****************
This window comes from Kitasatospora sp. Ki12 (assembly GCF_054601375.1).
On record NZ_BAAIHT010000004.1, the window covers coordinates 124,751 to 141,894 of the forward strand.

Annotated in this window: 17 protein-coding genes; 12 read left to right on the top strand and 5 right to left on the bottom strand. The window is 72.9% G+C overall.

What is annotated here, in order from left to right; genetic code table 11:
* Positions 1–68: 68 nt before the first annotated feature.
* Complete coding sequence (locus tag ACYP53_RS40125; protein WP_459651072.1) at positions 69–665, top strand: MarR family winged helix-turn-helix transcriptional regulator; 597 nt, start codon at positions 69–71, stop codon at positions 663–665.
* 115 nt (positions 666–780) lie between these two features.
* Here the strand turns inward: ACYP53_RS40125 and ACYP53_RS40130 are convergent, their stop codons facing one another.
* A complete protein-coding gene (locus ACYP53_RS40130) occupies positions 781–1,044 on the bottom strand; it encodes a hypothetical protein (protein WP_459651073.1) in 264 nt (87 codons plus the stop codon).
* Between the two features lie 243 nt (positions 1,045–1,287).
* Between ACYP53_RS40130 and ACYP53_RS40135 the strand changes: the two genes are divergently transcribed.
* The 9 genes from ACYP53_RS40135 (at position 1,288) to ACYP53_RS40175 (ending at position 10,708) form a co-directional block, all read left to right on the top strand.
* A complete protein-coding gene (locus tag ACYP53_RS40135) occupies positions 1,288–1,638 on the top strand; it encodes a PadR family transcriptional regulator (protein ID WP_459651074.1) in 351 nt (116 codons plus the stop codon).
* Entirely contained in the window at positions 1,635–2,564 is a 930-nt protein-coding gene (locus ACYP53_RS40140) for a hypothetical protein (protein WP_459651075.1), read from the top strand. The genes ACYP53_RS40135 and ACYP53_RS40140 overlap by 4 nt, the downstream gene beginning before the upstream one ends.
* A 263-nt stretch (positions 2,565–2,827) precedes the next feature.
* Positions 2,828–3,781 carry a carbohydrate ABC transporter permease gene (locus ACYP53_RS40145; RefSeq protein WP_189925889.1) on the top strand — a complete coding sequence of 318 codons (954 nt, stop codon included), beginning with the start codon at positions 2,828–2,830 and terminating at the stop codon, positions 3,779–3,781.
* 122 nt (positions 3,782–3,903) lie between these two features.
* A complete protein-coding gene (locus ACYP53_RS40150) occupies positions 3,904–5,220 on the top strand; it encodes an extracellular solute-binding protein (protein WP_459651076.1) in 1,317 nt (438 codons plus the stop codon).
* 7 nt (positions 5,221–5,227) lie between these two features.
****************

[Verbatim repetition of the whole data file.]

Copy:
This window comes from Kitasatospora sp. Ki12 (assembly GCF_054601375.1).
On record NZ_BAAIHT010000004.1, the window covers coordinates 124,751 to 141,894 of the forward strand.

Annotated in this window: 17 protein-coding genes; 12 read left to right on the top strand and 5 right to left on the bottom strand. The window is 72.9% G+C overall.

What is annotated here, in order from left to right; genetic code table 11:
* Positions 1–68: 68 nt before the first annotated feature.
* Complete coding sequence (locus tag ACYP53_RS40125; protein WP_459651072.1) at positions 69–665, top strand: MarR family winged helix-turn-helix transcriptional regulator; 597 nt, start codon at positions 69–71, stop codon at positions 663–665.
* 115 nt (positions 666–780) lie between these two features.
* Here the strand turns inward: ACYP53_RS40125 and ACYP53_RS40130 are convergent, their stop codons facing one another.
* A complete protein-coding gene (locus ACYP53_RS40130) occupies positions 781–1,044 on the bottom strand; it encodes a hypothetical protein (protein WP_459651073.1) in 264 nt (87 codons plus the stop codon).
* Between the two features lie 243 nt (positions 1,045–1,287).
* Between ACYP53_RS40130 and ACYP53_RS40135 the strand changes: the two genes are divergently transcribed.
* The 9 genes from ACYP53_RS40135 (at position 1,288) to ACYP53_RS40175 (ending at position 10,708) form a co-directional block, all read left to right on the top strand.
* A complete protein-coding gene (locus tag ACYP53_RS40135) occupies positions 1,288–1,638 on the top strand; it encodes a PadR family transcriptional regulator (protein ID WP_459651074.1) in 351 nt (116 codons plus the stop codon).
* Entirely contained in the window at positions 1,635–2,564 is a 930-nt protein-coding gene (locus ACYP53_RS40140) for a hypothetical protein (protein WP_459651075.1), read from the top strand. The genes ACYP53_RS40135 and ACYP53_RS40140 overlap by 4 nt, the downstream gene beginning before the upstream one ends.
* A 263-nt stretch (positions 2,565–2,827) precedes the next feature.
* Positions 2,828–3,781 carry a carbohydrate ABC transporter permease gene (locus ACYP53_RS40145; RefSeq protein WP_189925889.1) on the top strand — a complete coding sequence of 318 codons (954 nt, stop codon included), beginning with the start codon at positions 2,828–2,830 and terminating at the stop codon, positions 3,779–3,781.
* 122 nt (positions 3,782–3,903) lie between these two features.
* A complete protein-coding gene (locus ACYP53_RS40150) occupies positions 3,904–5,220 on the top strand; it encodes an extracellular solute-binding protein (protein WP_459651076.1) in 1,317 nt (438 codons plus the stop codon).
* 7 nt (positions 5,221–5,227) lie between these two features.